Who Do Killer Whales Go Through Menopause?

Posted: Jan 13 2017, 3:06am CST | by , in News | Latest Science News

Who Do Killer Whales Go Through Menopause?
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  • Killer Whales Go Through Menopause due to Mother-Daughter Conflict

The behavior of killer whales lends us several clues as to why there is the phenomenon of menopause in females.

Killer whales are just one of the three species that undergo menopause. These species continue to live for a period of time after they have stopped reproducing.

The thing is that the older females tend to help their younger counterparts find sustenance in times of scarcity and thus survive. Yet researchers point out that the older females stop reproducing since there is conflict between mothers and daughters.

Thus instead of cooperation, here we see competition as the main mechanism spurring on this phenomenon. The novel evidence suggests that if older females reproduce side by side with their daughters, the calves are more likely to perish.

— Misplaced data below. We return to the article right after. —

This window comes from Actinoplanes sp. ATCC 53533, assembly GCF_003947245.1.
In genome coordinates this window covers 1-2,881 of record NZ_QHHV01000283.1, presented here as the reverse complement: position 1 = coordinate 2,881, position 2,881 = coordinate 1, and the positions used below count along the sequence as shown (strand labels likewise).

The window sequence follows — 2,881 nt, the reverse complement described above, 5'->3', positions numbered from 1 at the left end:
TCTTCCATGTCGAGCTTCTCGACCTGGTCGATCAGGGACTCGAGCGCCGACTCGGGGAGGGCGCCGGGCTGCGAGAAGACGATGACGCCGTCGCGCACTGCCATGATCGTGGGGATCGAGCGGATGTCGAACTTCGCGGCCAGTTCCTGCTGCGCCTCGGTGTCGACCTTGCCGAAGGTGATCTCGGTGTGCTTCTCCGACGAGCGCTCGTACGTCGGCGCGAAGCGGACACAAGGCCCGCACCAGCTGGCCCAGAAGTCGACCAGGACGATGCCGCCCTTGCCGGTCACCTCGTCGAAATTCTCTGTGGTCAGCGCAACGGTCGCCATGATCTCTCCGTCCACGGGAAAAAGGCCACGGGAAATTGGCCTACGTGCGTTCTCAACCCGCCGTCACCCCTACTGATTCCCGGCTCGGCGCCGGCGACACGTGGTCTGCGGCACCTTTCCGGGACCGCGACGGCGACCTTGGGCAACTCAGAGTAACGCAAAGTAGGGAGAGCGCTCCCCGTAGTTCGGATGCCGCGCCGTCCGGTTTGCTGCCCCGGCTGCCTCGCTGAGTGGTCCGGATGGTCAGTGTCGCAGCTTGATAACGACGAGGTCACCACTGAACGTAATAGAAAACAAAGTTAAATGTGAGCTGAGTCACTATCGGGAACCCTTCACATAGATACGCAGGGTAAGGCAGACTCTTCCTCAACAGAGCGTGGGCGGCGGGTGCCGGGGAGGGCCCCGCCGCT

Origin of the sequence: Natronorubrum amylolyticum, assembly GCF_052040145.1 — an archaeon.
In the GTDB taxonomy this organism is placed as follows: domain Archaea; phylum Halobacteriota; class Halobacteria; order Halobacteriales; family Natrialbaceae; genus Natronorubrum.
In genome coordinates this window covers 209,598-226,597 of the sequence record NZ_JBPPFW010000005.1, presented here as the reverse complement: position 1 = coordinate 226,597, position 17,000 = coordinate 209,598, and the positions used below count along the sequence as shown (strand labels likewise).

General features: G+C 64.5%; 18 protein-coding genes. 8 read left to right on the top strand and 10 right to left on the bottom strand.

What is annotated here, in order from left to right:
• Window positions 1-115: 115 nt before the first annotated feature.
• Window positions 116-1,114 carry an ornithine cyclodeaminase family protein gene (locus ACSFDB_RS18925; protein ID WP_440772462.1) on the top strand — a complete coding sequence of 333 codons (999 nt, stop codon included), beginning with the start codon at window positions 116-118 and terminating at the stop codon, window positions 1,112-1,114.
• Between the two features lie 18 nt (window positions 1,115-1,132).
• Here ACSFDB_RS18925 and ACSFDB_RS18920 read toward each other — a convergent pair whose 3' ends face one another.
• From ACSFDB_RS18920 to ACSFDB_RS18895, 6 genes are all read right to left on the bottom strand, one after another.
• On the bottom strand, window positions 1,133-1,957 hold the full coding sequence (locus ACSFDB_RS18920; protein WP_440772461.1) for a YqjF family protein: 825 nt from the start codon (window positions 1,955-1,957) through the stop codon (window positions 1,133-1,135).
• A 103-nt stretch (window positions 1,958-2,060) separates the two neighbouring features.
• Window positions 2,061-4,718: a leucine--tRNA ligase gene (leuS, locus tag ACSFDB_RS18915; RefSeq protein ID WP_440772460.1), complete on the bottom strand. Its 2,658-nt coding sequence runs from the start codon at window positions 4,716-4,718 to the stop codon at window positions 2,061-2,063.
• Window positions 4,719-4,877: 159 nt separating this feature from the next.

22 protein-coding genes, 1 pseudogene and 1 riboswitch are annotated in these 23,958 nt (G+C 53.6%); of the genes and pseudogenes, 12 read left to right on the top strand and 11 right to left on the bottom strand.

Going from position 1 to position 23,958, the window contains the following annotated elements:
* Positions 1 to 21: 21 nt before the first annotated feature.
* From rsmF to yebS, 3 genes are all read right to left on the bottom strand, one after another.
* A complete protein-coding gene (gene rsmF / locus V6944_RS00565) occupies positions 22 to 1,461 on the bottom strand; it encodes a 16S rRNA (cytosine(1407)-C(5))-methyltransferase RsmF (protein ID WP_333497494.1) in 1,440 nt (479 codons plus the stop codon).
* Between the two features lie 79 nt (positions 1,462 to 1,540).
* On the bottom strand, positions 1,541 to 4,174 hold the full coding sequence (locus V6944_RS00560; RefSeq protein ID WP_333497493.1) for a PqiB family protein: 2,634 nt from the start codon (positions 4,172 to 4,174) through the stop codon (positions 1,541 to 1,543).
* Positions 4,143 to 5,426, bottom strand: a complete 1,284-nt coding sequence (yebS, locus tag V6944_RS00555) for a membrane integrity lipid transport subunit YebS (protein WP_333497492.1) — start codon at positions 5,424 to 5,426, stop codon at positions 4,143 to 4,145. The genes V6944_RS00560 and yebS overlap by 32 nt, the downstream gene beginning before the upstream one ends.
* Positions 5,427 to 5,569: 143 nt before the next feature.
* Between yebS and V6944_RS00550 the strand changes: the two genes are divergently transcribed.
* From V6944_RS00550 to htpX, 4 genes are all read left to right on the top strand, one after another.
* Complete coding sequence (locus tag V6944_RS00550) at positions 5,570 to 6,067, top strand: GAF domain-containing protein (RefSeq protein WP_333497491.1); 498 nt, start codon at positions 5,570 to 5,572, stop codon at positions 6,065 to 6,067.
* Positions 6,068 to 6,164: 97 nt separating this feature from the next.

Therefore it lies in the interest of the older females to stop reproducing and help their younger counterparts in the survival game.

Evolution seems to dictate this self-sacrifice on the part of the elderly females among the killer whales. While we all know why the older females help, what we don’t know is why they actually stop producing eggs.

What seems to be at play here is the factor that these older females lose out in the competitive drive with their daughters as far as reproduction is concerned.

Normally female killer whales start reproducing by the age of 15. They stop this function by the time they hit their 30s and 40s. Yet these marine animals can live upto ages of 90 and more.

Older females play an important role as heads of families that benefit their underlings. However, the benefits confered on the younger ones are not the reason behind menopause in the older killer whales.

Conflicts between generations is the engine of menopause. Women in ancient groups managed to become closer with age to those who occupied the space surrounding them.

Thus the elderly tended to stop reproducing and became helpers of sorts. The same is seen in killer whales. Killer whales were observed in the wild state and the researchers reached the same conclusion.

When mothers and daughters reproduce at one and the same time, the calves of the older females tend to die off. Therefore to prevent this, menopause became a feature of mammals especially human females. The sharing of food and survival strategies played an important role in all of this.

The findings of this study got published in the journal Current Biology on January 12.

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<a href="/latest_stories/all/all/20" rel="author">Sumayah Aamir</a>
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